One of the studies conducted in the aftermath of Hurricane Andrew (which devastated South Florida in August 1992) included a recommendation that Florida train a skilled workforce capable of building hurricane-resistant homes. Acting on that recommendation, Florida Home Builders Association (FHBA) Past President Ron Coppenbarger, a Jacksonville home builder, developed a game plan to achieve that goal through a private-public partnership between the housing industry and Florida’s education system.
FHBA’s Director of Governmental Affairs Douglas Buck, using his keen knowledge of state government, turned the goal into reality when he lobbied the Florida Legislature for monies to create the Florida Construction Institute (FCI) on the campus of Florida Community College, Jacksonville (FCCJ).
FCI was tasked with reviewing and recommending the changes needed to the state’s construction curriculum so that it better reflected the needs of the construction workforce. As part of the overall initiative, an FHBA associate member, Sandy Sims of the Gulf Power Company in Fort Walton Beach, conceived the idea of an “arm” of FHBA that would financially support students seeking construction-related careers. Her idea gave birth to the Florida Home Builders Foundation.
The Foundation immediately began raising funds and providing scholarships. It continues today to be supported by FHBA builders and associates alike.
After years of dedication and hard work to develop and implement the state’s construction courses, the FCI members, including representatives of FCCJ, past FHBA Second Vice President Rob Wilson of Tallahassee, and FHBA Life Director Ed Dion of Tallahassee, met with senior staff at the Florida Department of Education (FDOE). The goal was to convince FDOE that students who reached the level of technical education 6 needed to construct hurricane resistant housing deserved a degree. To illustrate the level
of technical skills needed, Dion produced a matrix from a window manufacturer, which indicated the size, length and count of fasteners required to properly install a window, according to its size, in any one of the state’s many wind zones.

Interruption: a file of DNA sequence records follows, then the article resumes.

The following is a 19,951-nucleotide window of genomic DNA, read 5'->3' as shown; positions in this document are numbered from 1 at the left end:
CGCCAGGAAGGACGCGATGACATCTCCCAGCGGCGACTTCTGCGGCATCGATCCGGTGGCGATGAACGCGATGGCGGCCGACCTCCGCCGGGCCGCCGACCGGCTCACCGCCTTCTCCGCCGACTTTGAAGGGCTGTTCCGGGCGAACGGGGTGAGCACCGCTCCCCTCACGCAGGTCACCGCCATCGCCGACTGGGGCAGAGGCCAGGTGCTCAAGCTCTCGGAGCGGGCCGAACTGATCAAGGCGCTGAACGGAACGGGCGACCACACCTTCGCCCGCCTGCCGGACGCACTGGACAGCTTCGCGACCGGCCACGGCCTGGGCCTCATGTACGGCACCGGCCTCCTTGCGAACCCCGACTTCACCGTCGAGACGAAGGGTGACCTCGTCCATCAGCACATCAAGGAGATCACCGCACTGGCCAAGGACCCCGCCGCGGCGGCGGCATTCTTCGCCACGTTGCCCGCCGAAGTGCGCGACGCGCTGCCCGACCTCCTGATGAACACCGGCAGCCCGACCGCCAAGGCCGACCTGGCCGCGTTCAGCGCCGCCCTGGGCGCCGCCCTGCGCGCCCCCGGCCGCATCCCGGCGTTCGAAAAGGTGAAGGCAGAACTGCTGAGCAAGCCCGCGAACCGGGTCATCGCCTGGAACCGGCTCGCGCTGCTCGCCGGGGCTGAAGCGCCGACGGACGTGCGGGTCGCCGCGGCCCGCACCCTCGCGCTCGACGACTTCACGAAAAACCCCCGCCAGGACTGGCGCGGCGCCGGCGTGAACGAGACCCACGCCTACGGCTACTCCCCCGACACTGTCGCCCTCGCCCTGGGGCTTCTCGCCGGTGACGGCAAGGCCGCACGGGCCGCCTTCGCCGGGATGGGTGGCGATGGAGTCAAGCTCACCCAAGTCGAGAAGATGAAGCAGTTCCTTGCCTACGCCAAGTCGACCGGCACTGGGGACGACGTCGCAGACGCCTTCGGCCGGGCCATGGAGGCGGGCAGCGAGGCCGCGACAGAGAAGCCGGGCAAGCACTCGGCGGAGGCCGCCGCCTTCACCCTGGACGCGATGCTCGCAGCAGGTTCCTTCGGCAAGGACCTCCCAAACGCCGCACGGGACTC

As difficult as the matrix was to understand, it only represented one of the many components used to construct a home, all of which had to be installed correctly. Further, this level of knowledge was needed by each and every member of the workforce. As a result of this revealing exercise, FDOE leaders instituted an Associate of Applied Science(AAS) Degree, which is now offered in community colleges around the state.
While FCI members were working to develop the educational path, Foundation members realized even more the need to encourage young people to seek careers in construction. From that need, and the vision of FHBA’s Membership Services Director (and future CEO/Executive Vice President) J. Emmett Reed, an organization called the Future Builders of America was born.
The first FBA Student Chapter was organized in 2003 with the support of the members and staff of the Collier Home Builders Association and Greg Foote, then Director of the Lely High School Construction Academy. It was the beginning of a new horizon for students beyond the classroom.
Reed’s vision was to pattern the chapters and leadership camp after the very successful Future Farmers of America, (FFA). Still in its infancy, FBA hosted its first leadership camp in 2004 at the FFA facility in Haines City, Florida.
Just seven students attended the first event but it was such a success that five of the original seven students returned the following year, and they brought friends. Through the dedication and hard work of the camp committee, countless volunteers, donors and FHBA’s own inspirational staff, the leadership camp has grown since its inception in both quantity of students and quality of programs.
Wanting “their own” facility, FHBA leadership tasked a committee chaired by Past President Robert Parrish of Tallahassee with finding the right place. Parrish and members of his group crisscrossed the state in their review of lands available. They settled on a five hundred acre parcel 30 minutes east of Tallahassee, near the Natural Bridge Battlefield, a Historic Civil War Site. After the purchase and while the property was still heavily mortgaged, plans for the zoning and development permits were begun.
Shortly thereafter, another FHBA Past President and his wife, Robert and Amy Harper of Lakeland, presented the foundation with a $550,000 check to pay off the entire mortgage. And soon thereafter, the leadership camp was officially named “Camp Harper” and Bonded Builders Warranty Group funded the “Robert and Amy Harper Award” to honor future individuals who contribute to the success of the Foundation and the Future Builders of America program.
2016 Harper Award Recipient Tim Christman with Summit Chairman John Carlson of Core Construction and Vice Chair Wendy Dittmar from Manning Building Supplies.